It is like a scene from a bad 1970 movie. The die-hard prisoner creeps into the courtyard, making sure the guards are unaware of this slip. He whistles and someone from outside the perimeter of the prison flies in a drone carrying drugs, mobile phones, and other valuables. The hardened guy retrieves his loot from the drone and speeds off into the prison on his way to his cell and he gets in there just before the warden comes crashing in to a head count. Read on this article to learn on finding new countermeasures to drone problems.
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It happened, though, in the Wandsworth prison in South London one fine evening earlier this year. But in this real-life story, the CCTV cameras pick up video of a prisoner picking up deliveries from a drone from just outside the windows of his cell. Life imitates art.
Bad Sides of Drones
There are some nefarious activities that the drone technology can be applied. It can be used by burglars staking out a property prior to robbery, and it can be used by opportunistic journalists who spy on celebrities. It could be used to infringe on an individual’s right to privacy without a valid warrant.
There are also reports of an increase of drone accidents; some are being flown near aircrafts. This is so worrisome that the FAA has set up a committee comprised of bright minds to seek for a solution to this problem. There are also fears that these drones can be used to drop bombs or biological weapons.
The Federal Government, recognizing that it can’t win this fight alone, as it can’t shoot small consumer drones down from the sky with laser as it may be dangerous to the public is searching for drone countermeasures.
Looking For Countermeasures
Mitre, an American nonprofit organization that runs a R&D Center funded by the state government, is working with federal agencies to help them understand the safety and security issues presented by these UAS.
Mitre understands that fastest way to find this solution is through a “challenge’’ (with cash prize at $100,000) as in their opinion, these challenges are a creative way to identify and nurture diverse potential solutions to a national problem. Of course, there would be other prizes. The best end-to-end system will win $60,000, $20,000 to the best interdiction prize. (It is possible for an individual to win all three.)
Mitre is looking for solutions to detect and safely interdict small UAS (weighing less than 5 lbs) that pose a threat. The aim of this competition is to come up with a creative system (most likely non-kinetic) that can detect and intercept small drones. A criterion is that the system created must be cost effective and can be deployed nationwide immediately.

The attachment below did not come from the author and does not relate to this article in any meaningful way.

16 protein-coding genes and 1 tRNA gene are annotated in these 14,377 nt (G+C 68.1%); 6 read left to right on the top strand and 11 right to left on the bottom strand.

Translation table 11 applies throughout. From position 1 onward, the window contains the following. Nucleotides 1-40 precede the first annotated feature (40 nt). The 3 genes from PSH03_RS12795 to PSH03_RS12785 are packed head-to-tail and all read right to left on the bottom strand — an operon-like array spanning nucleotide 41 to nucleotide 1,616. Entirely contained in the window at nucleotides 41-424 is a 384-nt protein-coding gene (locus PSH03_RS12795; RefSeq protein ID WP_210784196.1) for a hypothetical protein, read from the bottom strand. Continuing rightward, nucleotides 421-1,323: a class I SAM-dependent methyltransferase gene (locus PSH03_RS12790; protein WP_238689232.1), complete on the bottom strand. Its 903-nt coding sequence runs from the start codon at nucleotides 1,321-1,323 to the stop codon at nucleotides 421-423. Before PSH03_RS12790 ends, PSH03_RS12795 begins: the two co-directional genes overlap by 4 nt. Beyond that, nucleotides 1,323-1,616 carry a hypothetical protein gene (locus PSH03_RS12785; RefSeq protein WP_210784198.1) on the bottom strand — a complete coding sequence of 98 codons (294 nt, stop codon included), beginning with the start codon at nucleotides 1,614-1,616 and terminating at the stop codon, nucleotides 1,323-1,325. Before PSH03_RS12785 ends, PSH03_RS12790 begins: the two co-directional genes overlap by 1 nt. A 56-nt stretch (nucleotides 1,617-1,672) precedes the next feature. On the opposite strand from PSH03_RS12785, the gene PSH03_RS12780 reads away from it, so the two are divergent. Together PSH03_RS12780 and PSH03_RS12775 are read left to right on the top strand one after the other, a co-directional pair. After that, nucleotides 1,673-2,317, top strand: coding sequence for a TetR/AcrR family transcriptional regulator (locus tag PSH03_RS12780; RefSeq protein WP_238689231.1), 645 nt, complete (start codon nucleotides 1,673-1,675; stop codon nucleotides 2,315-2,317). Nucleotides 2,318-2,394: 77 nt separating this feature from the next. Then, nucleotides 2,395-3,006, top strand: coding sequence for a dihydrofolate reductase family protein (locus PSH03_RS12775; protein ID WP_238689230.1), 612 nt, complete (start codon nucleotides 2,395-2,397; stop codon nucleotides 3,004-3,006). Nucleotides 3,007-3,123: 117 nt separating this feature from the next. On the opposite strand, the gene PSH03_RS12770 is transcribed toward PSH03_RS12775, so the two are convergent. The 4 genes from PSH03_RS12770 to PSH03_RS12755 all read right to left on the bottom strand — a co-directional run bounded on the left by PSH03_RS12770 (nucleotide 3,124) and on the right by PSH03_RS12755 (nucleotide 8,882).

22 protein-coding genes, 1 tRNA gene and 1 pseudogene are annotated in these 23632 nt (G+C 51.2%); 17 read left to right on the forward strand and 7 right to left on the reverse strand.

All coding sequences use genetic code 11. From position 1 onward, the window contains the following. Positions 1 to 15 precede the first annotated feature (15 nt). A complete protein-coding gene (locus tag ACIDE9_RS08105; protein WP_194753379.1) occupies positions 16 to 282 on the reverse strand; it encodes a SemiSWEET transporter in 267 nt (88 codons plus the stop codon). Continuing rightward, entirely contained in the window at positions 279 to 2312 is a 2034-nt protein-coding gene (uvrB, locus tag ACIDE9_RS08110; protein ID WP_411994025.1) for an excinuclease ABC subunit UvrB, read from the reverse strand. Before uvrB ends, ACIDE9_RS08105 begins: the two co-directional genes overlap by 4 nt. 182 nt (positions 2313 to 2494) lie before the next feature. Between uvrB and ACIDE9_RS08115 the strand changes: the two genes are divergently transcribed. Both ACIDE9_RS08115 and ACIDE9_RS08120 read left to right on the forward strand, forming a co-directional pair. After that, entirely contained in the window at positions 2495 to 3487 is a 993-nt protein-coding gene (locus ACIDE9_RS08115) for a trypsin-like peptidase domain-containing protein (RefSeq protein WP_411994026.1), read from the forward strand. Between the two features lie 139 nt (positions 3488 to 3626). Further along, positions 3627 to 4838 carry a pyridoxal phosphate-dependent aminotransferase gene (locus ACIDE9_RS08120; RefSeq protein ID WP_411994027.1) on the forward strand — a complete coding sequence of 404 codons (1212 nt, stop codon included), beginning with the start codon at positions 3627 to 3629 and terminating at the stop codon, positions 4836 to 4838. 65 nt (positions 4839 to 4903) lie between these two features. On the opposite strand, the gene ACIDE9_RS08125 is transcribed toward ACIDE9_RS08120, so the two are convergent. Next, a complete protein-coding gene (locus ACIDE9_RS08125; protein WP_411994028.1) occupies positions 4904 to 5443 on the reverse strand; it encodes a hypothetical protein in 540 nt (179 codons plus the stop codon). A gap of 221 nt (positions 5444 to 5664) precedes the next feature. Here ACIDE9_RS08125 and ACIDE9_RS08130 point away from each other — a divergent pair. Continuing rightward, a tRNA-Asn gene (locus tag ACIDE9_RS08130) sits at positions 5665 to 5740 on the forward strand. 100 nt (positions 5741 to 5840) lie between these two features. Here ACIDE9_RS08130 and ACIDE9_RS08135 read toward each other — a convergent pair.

The event will provide ten participants with a unique opportunity to interact with federal officials who are managing activities in this field and give participants a better understanding of the objectives of the government regarding UAS.
Duane Blackburn, a policy analyst at Mitre, said, “The technology aspects are sometimes the easy part”. He advised this while noting that the hurdles posed by the challenge are not what you might expect.
Mesmer, a counter drone system, is developed by Department 13, a technology company based near Baltimore and has come up with a plan to enable the detection and mitigation of radio controlled devices. It does not jam or employ kinetic attacks and can work as a standalone program. It can be operated below 1 watt and within US regulatory constraints. It detects radio communications between a drone and its operator and uses it to identify the type of drone, employs each signal to take command of the drone itself. Like a James Bond clip, you can order it to divert, land, or return to base.
Droneshield is a company based in Washington and they have engineered a device that uses acoustic technology to detect inbound drones from up to 150 yards. After drones are detected the Droneshield sends messages to the monitoring service effectively shutting down the gizmo.
Maldrone, however, has a more radical approach. It simply infects the approaching drone with malware, kills the engine, and drops it off the sky without recourse to public safety.
Icarus, which is developed by Lockheed Martin, uses multiple sensors to alert an operator of drone approach threat, then takes command of the UAS.
There are FAA regulations that consider intercepting a signal by a drone is just the same as an “illegal wire tap” as jamming signals is against the law.
The Head of Swiss Aviation Consultancy, Andrew Charlton, reckons that “workable countermeasures against small drones will emerge but in order to deploy them widely, countries will have to review rules and regulations drawn up in an era of manned flights.”
If the use of drones is to continue, countermeasures will need to be deployed at government offices, schools, and corporate headquarters. Regulating the use of these drones will require collaborations by regulator, consumers’ policy advocates, and drone companies.
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